MacIntyre on modernity and how it has marginalized the virtues
Mason, Andrew (1996) MacIntyre on modernity and how it has marginalized the virtues. In, Crisp, Roger (ed.) How Should One Live?: Essays on the Virtues. Oxford, UK, Oxford University Press, 191-209. (doi:10.1093/0198752342.003.0012).
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Political philosophers have again become concerned with the role of the virtues in justifying social, political, and economic arrangements, and have explored the issue of which institutions can provide space for the virtues to flourish. In After Virtue, MacIntyre launched an attack on liberalism, arguing that the institutions it defends undermine the virtues. This paper examines MacIntyre's account and the responses it has provoked. It argues that MacIntyre makes an important criticism of liberalism that liberals have not yet fully answered, but which also creates problems for his own account.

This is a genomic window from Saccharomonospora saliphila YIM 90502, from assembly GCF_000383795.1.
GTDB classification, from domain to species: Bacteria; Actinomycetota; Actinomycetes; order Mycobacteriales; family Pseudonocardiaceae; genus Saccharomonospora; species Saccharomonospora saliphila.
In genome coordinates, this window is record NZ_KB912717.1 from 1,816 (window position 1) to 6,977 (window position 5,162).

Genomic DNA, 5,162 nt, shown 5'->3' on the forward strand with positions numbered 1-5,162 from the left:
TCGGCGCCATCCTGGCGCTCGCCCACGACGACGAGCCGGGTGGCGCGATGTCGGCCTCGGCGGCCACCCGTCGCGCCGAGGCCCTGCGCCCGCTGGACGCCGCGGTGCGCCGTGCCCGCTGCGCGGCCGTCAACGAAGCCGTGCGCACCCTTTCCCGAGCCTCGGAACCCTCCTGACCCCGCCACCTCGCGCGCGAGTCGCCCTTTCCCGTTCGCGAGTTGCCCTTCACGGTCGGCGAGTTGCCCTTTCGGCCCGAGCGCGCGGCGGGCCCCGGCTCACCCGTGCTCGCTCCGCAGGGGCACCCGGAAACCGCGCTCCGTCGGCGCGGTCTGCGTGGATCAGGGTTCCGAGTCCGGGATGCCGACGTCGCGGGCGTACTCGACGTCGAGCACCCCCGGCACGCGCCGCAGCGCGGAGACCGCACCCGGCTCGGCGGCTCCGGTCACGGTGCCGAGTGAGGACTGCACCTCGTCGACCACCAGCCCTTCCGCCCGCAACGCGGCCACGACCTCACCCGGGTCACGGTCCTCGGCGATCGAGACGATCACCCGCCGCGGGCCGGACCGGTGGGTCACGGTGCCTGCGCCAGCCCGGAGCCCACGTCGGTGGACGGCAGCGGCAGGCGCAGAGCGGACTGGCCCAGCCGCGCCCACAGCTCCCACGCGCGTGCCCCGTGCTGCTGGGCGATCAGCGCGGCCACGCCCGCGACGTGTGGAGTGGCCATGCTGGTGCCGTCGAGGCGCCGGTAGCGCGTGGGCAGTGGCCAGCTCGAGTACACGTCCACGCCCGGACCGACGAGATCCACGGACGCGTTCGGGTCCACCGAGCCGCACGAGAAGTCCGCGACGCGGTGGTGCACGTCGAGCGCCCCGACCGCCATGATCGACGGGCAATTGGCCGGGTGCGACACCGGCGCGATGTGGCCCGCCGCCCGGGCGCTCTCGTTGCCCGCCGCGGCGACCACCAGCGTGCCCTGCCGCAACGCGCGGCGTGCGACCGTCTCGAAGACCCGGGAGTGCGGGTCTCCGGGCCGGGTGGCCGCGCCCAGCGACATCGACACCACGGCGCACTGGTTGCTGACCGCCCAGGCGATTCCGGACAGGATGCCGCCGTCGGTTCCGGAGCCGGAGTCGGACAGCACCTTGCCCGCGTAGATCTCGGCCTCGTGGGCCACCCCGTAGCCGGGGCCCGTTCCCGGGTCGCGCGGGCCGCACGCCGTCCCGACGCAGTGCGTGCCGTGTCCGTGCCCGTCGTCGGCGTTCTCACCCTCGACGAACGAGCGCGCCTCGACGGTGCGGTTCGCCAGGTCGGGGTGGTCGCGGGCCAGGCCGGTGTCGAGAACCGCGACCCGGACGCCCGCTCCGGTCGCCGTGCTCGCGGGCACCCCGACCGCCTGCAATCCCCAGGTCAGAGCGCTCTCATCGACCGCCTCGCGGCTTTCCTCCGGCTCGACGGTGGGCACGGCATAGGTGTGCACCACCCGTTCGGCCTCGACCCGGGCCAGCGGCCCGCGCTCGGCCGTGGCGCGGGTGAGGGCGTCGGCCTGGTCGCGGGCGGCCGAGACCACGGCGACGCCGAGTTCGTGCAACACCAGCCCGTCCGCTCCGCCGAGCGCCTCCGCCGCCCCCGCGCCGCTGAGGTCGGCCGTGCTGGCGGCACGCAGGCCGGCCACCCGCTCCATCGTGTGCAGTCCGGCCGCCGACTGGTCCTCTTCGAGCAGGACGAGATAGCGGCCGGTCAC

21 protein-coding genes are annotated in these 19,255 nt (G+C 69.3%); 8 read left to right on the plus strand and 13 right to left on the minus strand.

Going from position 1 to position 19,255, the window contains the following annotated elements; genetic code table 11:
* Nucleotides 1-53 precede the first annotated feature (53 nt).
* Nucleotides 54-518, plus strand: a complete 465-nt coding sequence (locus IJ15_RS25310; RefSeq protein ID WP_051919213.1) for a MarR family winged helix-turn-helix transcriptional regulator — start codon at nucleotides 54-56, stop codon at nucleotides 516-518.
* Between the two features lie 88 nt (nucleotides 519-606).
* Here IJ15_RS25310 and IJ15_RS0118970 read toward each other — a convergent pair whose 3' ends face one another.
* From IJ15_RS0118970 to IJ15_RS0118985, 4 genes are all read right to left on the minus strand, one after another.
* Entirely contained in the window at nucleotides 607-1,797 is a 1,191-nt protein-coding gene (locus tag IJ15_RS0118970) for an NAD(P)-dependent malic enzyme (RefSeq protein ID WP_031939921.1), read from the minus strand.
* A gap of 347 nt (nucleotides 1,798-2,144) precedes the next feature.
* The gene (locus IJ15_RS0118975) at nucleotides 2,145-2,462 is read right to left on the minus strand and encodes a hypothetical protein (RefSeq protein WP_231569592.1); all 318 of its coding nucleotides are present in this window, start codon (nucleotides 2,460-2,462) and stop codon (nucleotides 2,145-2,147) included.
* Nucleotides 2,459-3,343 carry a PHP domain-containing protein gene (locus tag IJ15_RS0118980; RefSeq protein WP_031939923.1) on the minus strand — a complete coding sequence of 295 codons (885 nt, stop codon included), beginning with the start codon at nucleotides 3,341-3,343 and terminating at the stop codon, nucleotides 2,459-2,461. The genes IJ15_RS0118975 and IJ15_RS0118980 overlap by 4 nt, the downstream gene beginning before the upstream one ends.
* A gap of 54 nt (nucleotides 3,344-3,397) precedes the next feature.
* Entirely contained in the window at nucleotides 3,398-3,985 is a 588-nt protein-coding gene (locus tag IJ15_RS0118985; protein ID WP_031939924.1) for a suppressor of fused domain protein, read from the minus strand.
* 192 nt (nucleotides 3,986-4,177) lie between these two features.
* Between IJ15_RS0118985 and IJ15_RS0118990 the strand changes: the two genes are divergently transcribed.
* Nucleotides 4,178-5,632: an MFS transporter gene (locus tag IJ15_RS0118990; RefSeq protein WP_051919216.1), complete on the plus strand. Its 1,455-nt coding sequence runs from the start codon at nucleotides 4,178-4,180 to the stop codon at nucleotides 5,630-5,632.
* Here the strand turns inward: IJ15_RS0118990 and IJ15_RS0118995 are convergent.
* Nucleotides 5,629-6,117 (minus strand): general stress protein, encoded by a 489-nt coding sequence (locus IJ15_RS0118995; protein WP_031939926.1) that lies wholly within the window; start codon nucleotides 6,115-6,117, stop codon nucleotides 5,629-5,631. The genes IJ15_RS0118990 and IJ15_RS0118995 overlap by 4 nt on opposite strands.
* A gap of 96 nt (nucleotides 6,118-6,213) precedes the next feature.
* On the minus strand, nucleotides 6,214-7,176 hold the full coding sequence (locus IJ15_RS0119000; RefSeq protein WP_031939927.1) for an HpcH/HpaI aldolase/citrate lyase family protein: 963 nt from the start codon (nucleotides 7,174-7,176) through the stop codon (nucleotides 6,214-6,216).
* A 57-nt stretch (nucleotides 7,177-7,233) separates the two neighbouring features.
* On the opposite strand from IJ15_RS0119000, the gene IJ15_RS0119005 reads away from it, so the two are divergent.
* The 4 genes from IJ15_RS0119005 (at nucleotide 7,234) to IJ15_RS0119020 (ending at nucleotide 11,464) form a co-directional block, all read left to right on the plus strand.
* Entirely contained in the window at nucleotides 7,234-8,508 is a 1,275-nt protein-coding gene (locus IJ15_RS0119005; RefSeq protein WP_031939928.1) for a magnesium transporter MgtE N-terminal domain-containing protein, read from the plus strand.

|Item Type:||Book Section|
|Subjects:||H Social Sciences > H Social Sciences (General)
B Philosophy. Psychology. Religion > B Philosophy (General)
|Divisions:||University Structure - Pre August 2011 > School of Social Sciences > Politics and International Relations
|Date Deposited:||22 Feb 2008|
|Last Modified:||02 Mar 2012 13:50|
|Contributors:||Mason, Andrew (Author)
Crisp, Roger (Editor)
|Publisher:||Oxford University Press|
|RDF:||RDF+N-Triples, RDF+N3, RDF+XML, Browse.|
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